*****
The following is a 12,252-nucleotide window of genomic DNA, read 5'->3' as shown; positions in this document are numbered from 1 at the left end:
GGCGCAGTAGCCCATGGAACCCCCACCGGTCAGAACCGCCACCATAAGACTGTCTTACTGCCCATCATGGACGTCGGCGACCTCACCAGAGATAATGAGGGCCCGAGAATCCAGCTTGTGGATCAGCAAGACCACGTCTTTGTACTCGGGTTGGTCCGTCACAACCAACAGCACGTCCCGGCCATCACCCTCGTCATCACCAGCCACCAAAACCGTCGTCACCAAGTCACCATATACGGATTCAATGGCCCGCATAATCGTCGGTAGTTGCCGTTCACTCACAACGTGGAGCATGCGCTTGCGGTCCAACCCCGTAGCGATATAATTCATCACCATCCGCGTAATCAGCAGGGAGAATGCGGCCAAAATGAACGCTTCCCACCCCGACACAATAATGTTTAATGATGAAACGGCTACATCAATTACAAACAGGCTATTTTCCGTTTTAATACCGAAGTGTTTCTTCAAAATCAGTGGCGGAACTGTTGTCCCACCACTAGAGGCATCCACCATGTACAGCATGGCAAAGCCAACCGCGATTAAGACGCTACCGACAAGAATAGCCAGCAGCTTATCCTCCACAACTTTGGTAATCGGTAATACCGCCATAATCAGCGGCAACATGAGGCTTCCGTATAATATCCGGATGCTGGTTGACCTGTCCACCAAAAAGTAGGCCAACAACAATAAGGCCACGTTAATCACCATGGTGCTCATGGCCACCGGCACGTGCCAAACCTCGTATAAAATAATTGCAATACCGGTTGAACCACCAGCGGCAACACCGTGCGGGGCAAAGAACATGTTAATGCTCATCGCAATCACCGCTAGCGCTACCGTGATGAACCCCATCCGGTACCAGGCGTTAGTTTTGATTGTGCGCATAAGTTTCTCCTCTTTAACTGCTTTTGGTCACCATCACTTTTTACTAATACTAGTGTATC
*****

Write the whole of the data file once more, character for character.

The following is a 12,252-nucleotide window of genomic DNA, read 5'->3' as shown; positions in this document are numbered from 1 at the left end:
GGCGCAGTAGCCCATGGAACCCCCACCGGTCAGAACCGCCACCATAAGACTGTCTTACTGCCCATCATGGACGTCGGCGACCTCACCAGAGATAATGAGGGCCCGAGAATCCAGCTTGTGGATCAGCAAGACCACGTCTTTGTACTCGGGTTGGTCCGTCACAACCAACAGCACGTCCCGGCCATCACCCTCGTCATCACCAGCCACCAAAACCGTCGTCACCAAGTCACCATATACGGATTCAATGGCCCGCATAATCGTCGGTAGTTGCCGTTCACTCACAACGTGGAGCATGCGCTTGCGGTCCAACCCCGTAGCGATATAATTCATCACCATCCGCGTAATCAGCAGGGAGAATGCGGCCAAAATGAACGCTTCCCACCCCGACACAATAATGTTTAATGATGAAACGGCTACATCAATTACAAACAGGCTATTTTCCGTTTTAATACCGAAGTGTTTCTTCAAAATCAGTGGCGGAACTGTTGTCCCACCACTAGAGGCATCCACCATGTACAGCATGGCAAAGCCAACCGCGATTAAGACGCTACCGACAAGAATAGCCAGCAGCTTATCCTCCACAACTTTGGTAATCGGTAATACCGCCATAATCAGCGGCAACATGAGGCTTCCGTATAATATCCGGATGCTGGTTGACCTGTCCACCAAAAAGTAGGCCAACAACAATAAGGCCACGTTAATCACCATGGTGCTCATGGCCACCGGCACGTGCCAAACCTCGTATAAAATAATTGCAATACCGGTTGAACCACCAGCGGCAACACCGTGCGGGGCAAAGAACATGTTAATGCTCATCGCAATCACCGCTAGCGCTACCGTGATGAACCCCATCCGGTACCAGGCGTTAGTTTTGATTGTGCGCATAAGTTTCTCCTCTTTAACTGCTTTTGGTCACCATCACTTTTTACTAATACTAGTGTATC